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Classic Seafood Recipes & Fish Recipes
SEAFOOD SAUCES: from Anchovy Catchup to White Sauce

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SEAFOOD SAUCE RECIPES

 STORE SAUCES
 Anchovy Catchup (1851)
 Bechamel Sauce (1896)
 Caper Sauce (1896)
 Cucumber Sauce (1896)
 Drawn Butter Sauce (1896)
 English Sauce (1845)
 Fish Sauce (1903)
 Gooseberry Sauce (1845)
 Hollandaise Sauce I (1896)
 Hollandaise Sauce II (1896)
 Kitchiner's Fish Sauce (1851)
 Lemon Sauces (1903)
 Lobster Butter (1845)
 Lobster Catchup (1851)
 Lobster Sauce (1805)
 Lobster Sauce (1896)
 Steward's Sauce (1845)
 Maitre D'Hotel Butter (1896)
 Oyster Catchup (1851)
 Oyster Sauce (1805)
 Oyster Sauce (1851)
 Oyster Sauce (1896)
 Pontac Catsup (1845)
 Quin's Sauce (1845)
 Remoulade (1845)
 Sea Catchup (1851)
 Sharfe Fish Sauce (1903)
 Shrimp Chatney (1845)
 Shrimp Sauce (1805)
 Shrimp Sauce (1896)
 Tartar Sauce (1845)
 Tartar Sauce (1879)
 Sauce Tartare (1896)
 Tartare Sauce (1903)
 Tomato Sauce (1896)
 Sauce Tyrolienne (1896)
 White Sauce (1896)

SHRIMP CHATNEY
(Modern Cookery, 1845)

Mauritian Receipt.

Shell with care a quart of fresh shrimps, mince them quickly upon a dish with a large sharp knife, then turn them into a mortar and pound them to a perfectly smooth paste.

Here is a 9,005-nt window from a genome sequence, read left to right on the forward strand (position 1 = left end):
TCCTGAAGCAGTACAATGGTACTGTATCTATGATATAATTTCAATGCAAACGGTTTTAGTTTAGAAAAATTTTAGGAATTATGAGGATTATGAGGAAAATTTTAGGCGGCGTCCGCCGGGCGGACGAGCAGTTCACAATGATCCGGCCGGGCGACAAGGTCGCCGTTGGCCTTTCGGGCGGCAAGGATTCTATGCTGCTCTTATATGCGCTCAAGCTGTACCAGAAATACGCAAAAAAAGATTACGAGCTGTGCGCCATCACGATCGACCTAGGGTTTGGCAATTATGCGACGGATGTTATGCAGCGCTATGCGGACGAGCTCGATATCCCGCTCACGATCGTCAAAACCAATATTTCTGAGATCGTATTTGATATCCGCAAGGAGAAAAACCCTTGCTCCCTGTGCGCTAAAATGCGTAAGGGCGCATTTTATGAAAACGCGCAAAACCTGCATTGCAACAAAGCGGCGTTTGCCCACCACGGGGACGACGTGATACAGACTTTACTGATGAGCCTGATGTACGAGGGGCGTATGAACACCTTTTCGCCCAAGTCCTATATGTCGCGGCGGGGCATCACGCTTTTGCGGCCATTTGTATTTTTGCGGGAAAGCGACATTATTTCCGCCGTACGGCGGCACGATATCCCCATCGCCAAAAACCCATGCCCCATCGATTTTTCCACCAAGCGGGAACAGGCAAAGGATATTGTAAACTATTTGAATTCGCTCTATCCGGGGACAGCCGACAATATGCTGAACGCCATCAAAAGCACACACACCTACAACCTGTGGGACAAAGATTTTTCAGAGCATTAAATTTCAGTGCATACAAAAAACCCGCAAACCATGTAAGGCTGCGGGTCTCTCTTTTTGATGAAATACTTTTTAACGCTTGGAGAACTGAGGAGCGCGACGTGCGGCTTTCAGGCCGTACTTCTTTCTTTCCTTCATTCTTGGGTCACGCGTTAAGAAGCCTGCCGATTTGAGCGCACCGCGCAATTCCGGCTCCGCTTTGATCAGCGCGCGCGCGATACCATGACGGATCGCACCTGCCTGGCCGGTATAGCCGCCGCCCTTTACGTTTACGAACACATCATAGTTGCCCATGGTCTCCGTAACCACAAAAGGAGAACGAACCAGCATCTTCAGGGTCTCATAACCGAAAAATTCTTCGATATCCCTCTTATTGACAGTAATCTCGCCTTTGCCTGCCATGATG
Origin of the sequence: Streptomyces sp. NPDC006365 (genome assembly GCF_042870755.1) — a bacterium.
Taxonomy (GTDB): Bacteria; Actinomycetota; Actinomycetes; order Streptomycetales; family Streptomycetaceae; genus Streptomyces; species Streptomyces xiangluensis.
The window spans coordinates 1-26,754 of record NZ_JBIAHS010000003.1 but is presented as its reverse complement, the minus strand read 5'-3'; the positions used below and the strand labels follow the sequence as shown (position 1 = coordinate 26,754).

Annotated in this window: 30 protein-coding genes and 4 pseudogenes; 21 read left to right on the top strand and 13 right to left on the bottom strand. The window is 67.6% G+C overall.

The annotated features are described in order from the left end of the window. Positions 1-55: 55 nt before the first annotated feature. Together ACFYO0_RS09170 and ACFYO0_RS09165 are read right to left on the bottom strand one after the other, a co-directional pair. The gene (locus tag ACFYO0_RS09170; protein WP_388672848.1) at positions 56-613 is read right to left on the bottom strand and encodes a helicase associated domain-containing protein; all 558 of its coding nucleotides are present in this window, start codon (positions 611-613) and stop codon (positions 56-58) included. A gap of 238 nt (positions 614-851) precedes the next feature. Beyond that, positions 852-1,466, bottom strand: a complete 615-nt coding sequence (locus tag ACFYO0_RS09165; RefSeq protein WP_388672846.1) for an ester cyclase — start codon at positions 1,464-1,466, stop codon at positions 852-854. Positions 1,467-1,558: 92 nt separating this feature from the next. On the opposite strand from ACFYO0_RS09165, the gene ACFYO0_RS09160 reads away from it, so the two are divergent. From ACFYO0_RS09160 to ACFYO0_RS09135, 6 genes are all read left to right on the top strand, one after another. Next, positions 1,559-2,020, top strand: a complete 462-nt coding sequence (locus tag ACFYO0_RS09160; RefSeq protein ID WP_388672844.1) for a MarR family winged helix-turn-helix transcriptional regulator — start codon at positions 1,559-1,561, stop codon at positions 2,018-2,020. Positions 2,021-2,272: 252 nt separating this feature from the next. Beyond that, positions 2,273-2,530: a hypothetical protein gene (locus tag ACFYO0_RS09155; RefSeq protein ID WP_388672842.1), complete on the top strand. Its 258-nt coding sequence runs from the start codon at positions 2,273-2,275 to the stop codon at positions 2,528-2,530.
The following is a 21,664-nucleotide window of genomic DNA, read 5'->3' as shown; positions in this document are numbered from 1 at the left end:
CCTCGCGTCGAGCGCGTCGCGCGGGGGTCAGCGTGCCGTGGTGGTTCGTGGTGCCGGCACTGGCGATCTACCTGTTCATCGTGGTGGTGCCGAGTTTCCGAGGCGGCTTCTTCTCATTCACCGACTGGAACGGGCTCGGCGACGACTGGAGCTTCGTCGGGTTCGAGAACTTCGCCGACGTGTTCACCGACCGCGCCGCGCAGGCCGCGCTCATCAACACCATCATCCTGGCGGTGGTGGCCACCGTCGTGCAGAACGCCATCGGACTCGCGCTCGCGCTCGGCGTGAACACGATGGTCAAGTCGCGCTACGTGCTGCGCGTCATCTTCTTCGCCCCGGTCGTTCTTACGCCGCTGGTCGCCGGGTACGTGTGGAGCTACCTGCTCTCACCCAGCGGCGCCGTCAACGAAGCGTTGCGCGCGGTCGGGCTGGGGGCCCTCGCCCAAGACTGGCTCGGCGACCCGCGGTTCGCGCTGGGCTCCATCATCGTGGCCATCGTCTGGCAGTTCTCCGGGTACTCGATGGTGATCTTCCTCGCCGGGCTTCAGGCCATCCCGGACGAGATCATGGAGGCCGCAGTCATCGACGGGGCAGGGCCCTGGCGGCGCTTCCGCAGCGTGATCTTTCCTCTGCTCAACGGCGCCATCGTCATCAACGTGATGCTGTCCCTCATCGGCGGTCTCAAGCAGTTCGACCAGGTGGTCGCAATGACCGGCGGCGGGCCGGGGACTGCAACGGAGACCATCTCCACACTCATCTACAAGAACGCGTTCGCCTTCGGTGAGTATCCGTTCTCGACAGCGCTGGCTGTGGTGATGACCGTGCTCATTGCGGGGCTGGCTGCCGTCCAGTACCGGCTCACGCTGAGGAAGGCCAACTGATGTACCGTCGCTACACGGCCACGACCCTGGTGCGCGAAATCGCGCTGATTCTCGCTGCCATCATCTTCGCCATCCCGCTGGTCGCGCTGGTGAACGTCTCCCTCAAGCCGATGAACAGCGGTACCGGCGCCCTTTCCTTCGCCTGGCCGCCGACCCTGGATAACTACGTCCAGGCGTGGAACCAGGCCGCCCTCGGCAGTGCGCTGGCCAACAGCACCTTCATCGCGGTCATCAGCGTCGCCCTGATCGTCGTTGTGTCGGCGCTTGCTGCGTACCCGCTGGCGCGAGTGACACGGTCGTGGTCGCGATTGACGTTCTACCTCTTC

Next, mix with them very gradually two or three spoonsful of salad oil of the best quality, some young green chilies chopped small (or when these cannot be procured, some good cayenne pepper as a substitute), some young onions finely minced, a little salt if required, and as much vinegar or strained lemon juice as will render the sauce pleasantly acid. Half a saltspoonful or more of powdered ginger is sometimes used in addition to the above ingredients.

When they are preferred, two or three small shalots minced and well bruised with the shrimps may be substituted for the onions.* 

The proportion of oil should be double that of the vinegar used; but in this preparation, as in all others of the same nature, individual taste must regulate the proportion of the most powerful condiments which enter into its composition.

All chatneys should be quite thick, almost of the consistence of mashed turnips, or stewed tomatas, or stiff bread sauce. They are served with curries; and also with steaks, cutlets, cold meat, and fish.

In the East the native cooks crush to a pulp upon a stone slab, and with a stone roller, the ingredients which we direct to be pounded On occasion the fish might be merely minced. When beaten to a paste, they should be well separated with a fork as the chilies, &c., are added.

* The sauce can be made without either when their flavour is not liked.


 

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